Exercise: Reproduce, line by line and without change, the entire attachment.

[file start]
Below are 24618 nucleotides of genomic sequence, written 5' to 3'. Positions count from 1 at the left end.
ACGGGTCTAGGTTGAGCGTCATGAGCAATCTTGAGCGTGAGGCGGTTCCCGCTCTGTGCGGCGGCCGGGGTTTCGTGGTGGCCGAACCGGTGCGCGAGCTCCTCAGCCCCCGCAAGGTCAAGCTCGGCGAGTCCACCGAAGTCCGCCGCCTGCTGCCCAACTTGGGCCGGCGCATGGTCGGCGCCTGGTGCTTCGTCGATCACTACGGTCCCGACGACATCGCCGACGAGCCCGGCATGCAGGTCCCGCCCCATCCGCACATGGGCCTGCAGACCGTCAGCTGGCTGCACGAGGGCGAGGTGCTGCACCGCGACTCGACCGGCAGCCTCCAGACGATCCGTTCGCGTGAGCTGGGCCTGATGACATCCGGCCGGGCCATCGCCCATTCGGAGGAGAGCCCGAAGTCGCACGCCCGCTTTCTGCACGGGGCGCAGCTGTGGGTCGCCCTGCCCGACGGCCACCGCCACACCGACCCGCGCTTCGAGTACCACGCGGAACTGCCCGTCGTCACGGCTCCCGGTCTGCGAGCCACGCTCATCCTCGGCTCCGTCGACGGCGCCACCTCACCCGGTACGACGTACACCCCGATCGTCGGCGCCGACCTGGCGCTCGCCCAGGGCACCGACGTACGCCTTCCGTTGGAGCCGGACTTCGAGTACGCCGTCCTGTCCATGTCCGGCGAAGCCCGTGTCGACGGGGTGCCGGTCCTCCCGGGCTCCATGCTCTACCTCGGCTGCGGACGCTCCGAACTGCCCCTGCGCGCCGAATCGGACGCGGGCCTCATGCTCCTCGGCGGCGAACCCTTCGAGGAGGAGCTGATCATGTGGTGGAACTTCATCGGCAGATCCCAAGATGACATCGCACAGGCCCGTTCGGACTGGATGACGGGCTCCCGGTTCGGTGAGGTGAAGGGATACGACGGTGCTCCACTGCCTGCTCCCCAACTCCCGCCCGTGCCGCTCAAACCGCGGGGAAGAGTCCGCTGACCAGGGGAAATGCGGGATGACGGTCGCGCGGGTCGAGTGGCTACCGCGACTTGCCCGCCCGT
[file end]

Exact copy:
Below are 24618 nucleotides of genomic sequence, written 5' to 3'. Positions count from 1 at the left end.
ACGGGTCTAGGTTGAGCGTCATGAGCAATCTTGAGCGTGAGGCGGTTCCCGCTCTGTGCGGCGGCCGGGGTTTCGTGGTGGCCGAACCGGTGCGCGAGCTCCTCAGCCCCCGCAAGGTCAAGCTCGGCGAGTCCACCGAAGTCCGCCGCCTGCTGCCCAACTTGGGCCGGCGCATGGTCGGCGCCTGGTGCTTCGTCGATCACTACGGTCCCGACGACATCGCCGACGAGCCCGGCATGCAGGTCCCGCCCCATCCGCACATGGGCCTGCAGACCGTCAGCTGGCTGCACGAGGGCGAGGTGCTGCACCGCGACTCGACCGGCAGCCTCCAGACGATCCGTTCGCGTGAGCTGGGCCTGATGACATCCGGCCGGGCCATCGCCCATTCGGAGGAGAGCCCGAAGTCGCACGCCCGCTTTCTGCACGGGGCGCAGCTGTGGGTCGCCCTGCCCGACGGCCACCGCCACACCGACCCGCGCTTCGAGTACCACGCGGAACTGCCCGTCGTCACGGCTCCCGGTCTGCGAGCCACGCTCATCCTCGGCTCCGTCGACGGCGCCACCTCACCCGGTACGACGTACACCCCGATCGTCGGCGCCGACCTGGCGCTCGCCCAGGGCACCGACGTACGCCTTCCGTTGGAGCCGGACTTCGAGTACGCCGTCCTGTCCATGTCCGGCGAAGCCCGTGTCGACGGGGTGCCGGTCCTCCCGGGCTCCATGCTCTACCTCGGCTGCGGACGCTCCGAACTGCCCCTGCGCGCCGAATCGGACGCGGGCCTCATGCTCCTCGGCGGCGAACCCTTCGAGGAGGAGCTGATCATGTGGTGGAACTTCATCGGCAGATCCCAAGATGACATCGCACAGGCCCGTTCGGACTGGATGACGGGCTCCCGGTTCGGTGAGGTGAAGGGATACGACGGTGCTCCACTGCCTGCTCCCCAACTCCCGCCCGTGCCGCTCAAACCGCGGGGAAGAGTCCGCTGACCAGGGGAAATGCGGGATGACGGTCGCGCGGGTCGAGTGGCTACCGCGACTTGCCCGCCCGT